California and Federal Arraignments

Every state has their own rules and procedure when it comes to arraignments. An arraignment, is the first court date in a criminal case. Traditionally, it is where you are read the charges against you, given the right to enter a plea of guilty or not guilty, and can also be the hearing where bail (or the lack of bail) can be set. In other words, it can be a very important hearing.

But as stated above, different rules apply in different areas. For instance, in California, on a misdemeanor case, an attorney can appear in place of the client. This is pursuant to Penal Code 977, which states:

“(a) (1) In all cases in which the accused is charged with a misdemeanor only, he or she may appear by counsel only, except as provided in paragraphs (2) and (3). “

Subsection 2 applies to domestic violence cases. In these cases, at least in California, the accused must personally appear.

Subsection 3 applies to DUI cases. However, in order for the defendant to personally appear in a misdemeanor DUI case, the court must order the defendant to appear in advance of the arraignment. This fact tells us two things: The court has the authority to require a personal appearance at the misdemeanor arraignment and, the court does not have the authority to order a defendant to personally appear at misdemeanor arraignment that does not involve a DUI case or domestic violence.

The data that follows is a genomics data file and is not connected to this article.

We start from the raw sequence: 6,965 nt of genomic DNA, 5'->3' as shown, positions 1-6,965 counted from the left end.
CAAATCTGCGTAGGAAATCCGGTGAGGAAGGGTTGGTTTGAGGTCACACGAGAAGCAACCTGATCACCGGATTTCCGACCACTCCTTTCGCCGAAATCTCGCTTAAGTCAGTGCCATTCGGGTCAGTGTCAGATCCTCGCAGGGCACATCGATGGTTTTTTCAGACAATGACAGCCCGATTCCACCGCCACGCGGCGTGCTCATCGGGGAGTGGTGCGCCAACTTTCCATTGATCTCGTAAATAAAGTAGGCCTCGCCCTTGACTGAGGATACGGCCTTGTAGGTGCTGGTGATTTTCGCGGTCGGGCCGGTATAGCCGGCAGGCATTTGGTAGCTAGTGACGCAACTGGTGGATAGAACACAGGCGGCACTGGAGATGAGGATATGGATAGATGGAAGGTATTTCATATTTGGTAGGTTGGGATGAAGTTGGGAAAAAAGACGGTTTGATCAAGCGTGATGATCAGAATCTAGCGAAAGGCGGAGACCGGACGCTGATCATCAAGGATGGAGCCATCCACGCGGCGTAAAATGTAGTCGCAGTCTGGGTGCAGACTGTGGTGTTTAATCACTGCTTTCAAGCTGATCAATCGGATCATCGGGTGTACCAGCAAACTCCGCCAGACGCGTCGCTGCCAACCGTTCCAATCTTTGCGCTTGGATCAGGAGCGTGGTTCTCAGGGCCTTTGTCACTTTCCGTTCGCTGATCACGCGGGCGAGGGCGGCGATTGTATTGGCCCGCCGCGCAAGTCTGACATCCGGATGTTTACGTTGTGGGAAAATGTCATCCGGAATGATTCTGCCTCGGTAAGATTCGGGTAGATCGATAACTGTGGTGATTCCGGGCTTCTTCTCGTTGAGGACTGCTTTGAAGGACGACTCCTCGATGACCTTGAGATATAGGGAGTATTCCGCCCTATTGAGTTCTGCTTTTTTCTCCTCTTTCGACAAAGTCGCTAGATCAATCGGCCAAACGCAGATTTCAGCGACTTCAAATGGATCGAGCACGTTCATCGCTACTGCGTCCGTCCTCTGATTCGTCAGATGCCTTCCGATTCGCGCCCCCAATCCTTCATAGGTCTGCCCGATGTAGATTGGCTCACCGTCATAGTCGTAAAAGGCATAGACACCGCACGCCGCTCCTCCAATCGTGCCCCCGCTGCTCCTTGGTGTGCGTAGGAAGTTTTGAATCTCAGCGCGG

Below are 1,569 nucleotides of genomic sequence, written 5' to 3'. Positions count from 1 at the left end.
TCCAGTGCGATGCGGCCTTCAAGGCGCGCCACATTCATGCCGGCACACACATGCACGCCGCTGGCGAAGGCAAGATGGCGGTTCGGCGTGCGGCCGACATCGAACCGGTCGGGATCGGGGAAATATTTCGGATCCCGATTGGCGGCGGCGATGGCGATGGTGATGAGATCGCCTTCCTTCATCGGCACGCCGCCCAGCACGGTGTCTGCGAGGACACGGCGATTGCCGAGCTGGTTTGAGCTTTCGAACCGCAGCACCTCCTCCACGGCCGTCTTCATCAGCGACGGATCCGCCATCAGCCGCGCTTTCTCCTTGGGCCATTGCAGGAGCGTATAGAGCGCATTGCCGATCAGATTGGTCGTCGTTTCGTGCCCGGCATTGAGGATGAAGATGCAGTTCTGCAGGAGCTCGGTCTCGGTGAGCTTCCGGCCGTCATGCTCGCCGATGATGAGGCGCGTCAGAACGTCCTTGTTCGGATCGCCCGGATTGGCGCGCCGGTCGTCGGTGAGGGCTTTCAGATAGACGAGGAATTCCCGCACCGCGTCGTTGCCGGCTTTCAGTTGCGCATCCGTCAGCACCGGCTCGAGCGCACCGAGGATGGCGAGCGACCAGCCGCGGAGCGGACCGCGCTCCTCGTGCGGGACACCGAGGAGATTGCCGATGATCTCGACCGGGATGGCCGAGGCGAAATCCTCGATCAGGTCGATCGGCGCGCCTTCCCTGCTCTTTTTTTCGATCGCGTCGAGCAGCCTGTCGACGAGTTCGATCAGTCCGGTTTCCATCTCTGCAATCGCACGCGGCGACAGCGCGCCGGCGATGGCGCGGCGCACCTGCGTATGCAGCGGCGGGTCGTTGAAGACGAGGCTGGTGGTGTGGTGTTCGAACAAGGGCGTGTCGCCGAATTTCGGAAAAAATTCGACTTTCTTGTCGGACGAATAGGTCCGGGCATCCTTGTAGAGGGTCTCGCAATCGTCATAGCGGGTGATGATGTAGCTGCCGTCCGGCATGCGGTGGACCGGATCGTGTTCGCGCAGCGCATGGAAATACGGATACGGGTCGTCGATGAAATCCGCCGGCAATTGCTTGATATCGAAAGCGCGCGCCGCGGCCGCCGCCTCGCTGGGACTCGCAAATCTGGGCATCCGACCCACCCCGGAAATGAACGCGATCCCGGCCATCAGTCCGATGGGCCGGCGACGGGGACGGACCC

In Federal Court, the Federal Rules of Criminal Procedure state:

“(b) Waiving Appearance. A defendant need not be present for the arraignment if:

(1) the defendant has been charged by indictment or misdemeanor information;

(2) the defendant, in a written waiver signed by both the defendant and defense counsel, has waived appearance and has affirmed that the defendant received a copy of the indictment or information and that the plea is not guilty; and

(3) the court accepts the waiver.”

Therefore, in Federal Court, on a misdemeanor offense, the Court can allow a waiver of the defendants presence. Keep in mind though, that different Federal Courts can have different local rules, and they certainly have different unofficial policies.

This article was contributed by Sacramento DUI Lawyer Michael Rehm. Always remember to consult with an attorney before making any decisions on any legal matters in general.

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